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  1.    2 Weeks Ago #21
    Join Date : Sep 2016
    Posts : 3
    Windows 7

    Quote Originally Posted by Mangasp View Post
    The solution, I repeat, is NOT turning up the percentage level, DB, or boosting the microphone. For someone who intends to record professional audio, this solution is effectively what "digital zoom" is in a camera, simply boosting the audio in its entirety, even though the input volume is simply not what it should actually be. This results in noise becoming louder, and many other various imperfections.

    This is mostly incorrect. The correct way to adjust the gain of these USB microphones is to adjust the slider in the Microphone PropertiesLevels tab. In most mics, this adjusts the PGA inside the mic to get best signal-to-noise ratio (which is like a real zoom motor, not a digital zoom) increasing the signal with minimal increase in noise. You always want to adjust the first stage in the signal chain for best SNR, and this slider controls it. If there's a "boost" slider, then you should increase that first, as it's probably earlier in the signal chain.

    The only exception is mics that don't expose input gain controls (typically because there's a hardware knob for it). In that case, Windows 7 and later adds a "digital zoom" volume control that goes from -192 dB to +30 dB, which does increase the noise along with the signal, as you said. Unfortunately, this control is visibly indistinguishable from a real gain control.

    If your slider goes from -192 dB to +30 dB, then it's probably the noisy digital gain and you should set it to 0 dB (= "do nothing") to get best dynamic range (and use the physical knob on the product to set the gain instead).
    In Windows 7 this defaults to +30 dB and creates lots of noise. In Windows 8 and 10 it defaults to 0 dB and has a different range.

    If your slider has a different range than this, then it's probably controlling the mic's PGA, and adjusting that slider until you have a good level will give you the best dynamic range.

    You should always view the level in dB, since this will function the same way from Windows 7 to Windows 10 to OS X to Android to Ubuntu to whatever. The dB level is what the USB protocol actually uses. The percentage Windows shows by default is meaningless, which has caused a lot of confusion since Windows 8 changed the relationship between percent and dB.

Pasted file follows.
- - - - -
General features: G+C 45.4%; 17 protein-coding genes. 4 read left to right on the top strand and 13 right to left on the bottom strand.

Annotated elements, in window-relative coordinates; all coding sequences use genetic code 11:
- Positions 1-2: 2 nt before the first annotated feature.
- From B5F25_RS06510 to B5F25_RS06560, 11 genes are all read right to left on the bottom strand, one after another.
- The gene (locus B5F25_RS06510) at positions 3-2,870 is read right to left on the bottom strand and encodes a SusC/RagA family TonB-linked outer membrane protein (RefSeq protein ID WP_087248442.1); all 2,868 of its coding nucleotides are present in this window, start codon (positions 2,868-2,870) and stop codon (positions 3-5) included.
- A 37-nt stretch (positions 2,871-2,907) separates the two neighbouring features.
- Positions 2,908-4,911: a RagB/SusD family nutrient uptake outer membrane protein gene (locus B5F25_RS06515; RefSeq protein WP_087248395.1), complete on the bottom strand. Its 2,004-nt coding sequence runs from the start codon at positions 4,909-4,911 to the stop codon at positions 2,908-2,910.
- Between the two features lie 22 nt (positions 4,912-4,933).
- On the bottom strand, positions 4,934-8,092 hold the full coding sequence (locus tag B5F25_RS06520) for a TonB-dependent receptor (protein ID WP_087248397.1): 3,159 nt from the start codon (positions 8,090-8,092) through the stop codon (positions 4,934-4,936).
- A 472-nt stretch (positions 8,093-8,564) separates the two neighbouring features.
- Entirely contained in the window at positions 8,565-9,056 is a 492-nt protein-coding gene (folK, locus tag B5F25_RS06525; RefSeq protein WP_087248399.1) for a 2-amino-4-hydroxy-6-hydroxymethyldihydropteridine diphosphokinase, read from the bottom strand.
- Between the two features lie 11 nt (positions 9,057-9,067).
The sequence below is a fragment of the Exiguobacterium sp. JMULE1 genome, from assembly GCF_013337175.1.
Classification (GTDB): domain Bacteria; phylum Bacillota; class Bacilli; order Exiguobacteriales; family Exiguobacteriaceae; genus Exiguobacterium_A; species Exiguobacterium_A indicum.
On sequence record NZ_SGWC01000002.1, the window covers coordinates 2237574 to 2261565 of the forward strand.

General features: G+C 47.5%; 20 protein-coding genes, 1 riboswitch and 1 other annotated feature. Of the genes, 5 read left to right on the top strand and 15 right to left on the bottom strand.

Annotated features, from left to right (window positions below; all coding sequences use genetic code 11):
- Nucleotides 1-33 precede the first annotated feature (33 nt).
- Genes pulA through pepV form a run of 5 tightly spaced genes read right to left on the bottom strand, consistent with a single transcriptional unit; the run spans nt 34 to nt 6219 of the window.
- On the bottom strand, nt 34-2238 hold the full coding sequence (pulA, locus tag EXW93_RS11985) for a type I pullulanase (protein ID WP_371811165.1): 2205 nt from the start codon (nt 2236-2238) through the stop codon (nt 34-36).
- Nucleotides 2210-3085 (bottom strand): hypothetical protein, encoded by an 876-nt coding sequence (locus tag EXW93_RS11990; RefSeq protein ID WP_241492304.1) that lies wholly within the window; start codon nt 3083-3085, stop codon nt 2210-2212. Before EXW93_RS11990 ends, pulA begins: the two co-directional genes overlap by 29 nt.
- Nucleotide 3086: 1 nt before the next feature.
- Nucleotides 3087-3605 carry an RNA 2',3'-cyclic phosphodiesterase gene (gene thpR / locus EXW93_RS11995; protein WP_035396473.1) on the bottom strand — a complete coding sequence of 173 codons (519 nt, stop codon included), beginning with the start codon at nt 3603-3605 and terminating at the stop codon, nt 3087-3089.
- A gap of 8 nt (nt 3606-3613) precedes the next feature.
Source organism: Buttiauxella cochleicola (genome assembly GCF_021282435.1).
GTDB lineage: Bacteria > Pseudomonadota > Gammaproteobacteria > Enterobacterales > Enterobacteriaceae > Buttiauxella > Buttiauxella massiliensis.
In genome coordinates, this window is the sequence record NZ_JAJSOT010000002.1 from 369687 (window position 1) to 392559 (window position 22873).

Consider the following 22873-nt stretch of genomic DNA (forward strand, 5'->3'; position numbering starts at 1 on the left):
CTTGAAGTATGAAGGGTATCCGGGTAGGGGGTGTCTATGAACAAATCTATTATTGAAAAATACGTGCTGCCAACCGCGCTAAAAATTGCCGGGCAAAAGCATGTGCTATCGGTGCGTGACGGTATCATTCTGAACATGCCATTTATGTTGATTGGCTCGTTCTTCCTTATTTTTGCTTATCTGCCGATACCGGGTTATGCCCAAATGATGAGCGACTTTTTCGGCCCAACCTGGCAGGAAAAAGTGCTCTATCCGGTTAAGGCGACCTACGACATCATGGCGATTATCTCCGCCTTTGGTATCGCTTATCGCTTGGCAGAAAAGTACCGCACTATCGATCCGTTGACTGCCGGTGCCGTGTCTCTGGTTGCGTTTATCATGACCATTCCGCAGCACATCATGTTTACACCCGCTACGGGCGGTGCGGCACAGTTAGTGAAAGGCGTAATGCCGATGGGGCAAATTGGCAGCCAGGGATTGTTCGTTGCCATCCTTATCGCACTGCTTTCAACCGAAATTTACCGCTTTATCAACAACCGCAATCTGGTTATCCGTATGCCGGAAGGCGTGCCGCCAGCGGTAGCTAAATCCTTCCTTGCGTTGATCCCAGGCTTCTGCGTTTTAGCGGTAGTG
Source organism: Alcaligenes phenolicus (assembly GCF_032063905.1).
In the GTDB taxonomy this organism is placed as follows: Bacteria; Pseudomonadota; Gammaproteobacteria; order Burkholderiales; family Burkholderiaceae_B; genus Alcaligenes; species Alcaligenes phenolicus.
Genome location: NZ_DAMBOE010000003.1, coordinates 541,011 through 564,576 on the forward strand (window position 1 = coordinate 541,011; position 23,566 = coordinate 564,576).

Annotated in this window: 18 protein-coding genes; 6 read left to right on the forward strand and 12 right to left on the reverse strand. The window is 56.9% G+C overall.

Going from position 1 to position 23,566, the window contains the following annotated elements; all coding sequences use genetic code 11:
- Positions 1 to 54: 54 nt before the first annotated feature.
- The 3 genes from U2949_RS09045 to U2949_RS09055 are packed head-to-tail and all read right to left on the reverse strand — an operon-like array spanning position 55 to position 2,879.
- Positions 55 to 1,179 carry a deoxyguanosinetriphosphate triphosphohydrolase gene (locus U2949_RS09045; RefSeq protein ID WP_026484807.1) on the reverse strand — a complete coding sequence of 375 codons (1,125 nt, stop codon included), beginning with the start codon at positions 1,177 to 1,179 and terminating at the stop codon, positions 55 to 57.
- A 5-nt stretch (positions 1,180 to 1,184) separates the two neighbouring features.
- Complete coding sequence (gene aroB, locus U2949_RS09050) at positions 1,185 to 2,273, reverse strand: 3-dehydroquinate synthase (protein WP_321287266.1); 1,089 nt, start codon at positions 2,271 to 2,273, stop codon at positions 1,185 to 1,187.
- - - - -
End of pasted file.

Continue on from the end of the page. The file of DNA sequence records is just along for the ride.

Last edited by yui43; 1 Day Ago at 14:34.
      My System SpecsSystem Spec

  2.    2 Weeks Ago #22
    Join Date : Sep 2016
    Posts : 3
    Windows 7

    Quote Originally Posted by Mangasp View Post
    Windows 7 PC audio - (the audio shouldn't sound like anything other than this, as mentioned in the original post).

    Windows 10 PC audio -
    (this is recorded in a different room with less background noise, however this proves that even with background noise, the original Windows 7 audio was better).
    In what way do you think that the Windows 7 version is better? The Windows 7 version has obviously worse background noise than the Windows 10 version, but otherwise it sounds identical. Are you hearing another obvious difference between these?

    The Windows 7 mp3 is stereo while the Windows 10 is mono, though it looks like both channels carry the same signal, so that shouldn't make any difference.

    The Windows 7 version is cut off above 16.5 kHz while the Windows 10 version goes up to 20 kHz, but that could just be from mp3 encoding. WAV or FLAC files recorded at the same bit depth and sample rate (make sure they're the same in both Windows preferences and the audio recording app) would allow for a fair comparison.
      My System SpecsSystem Spec

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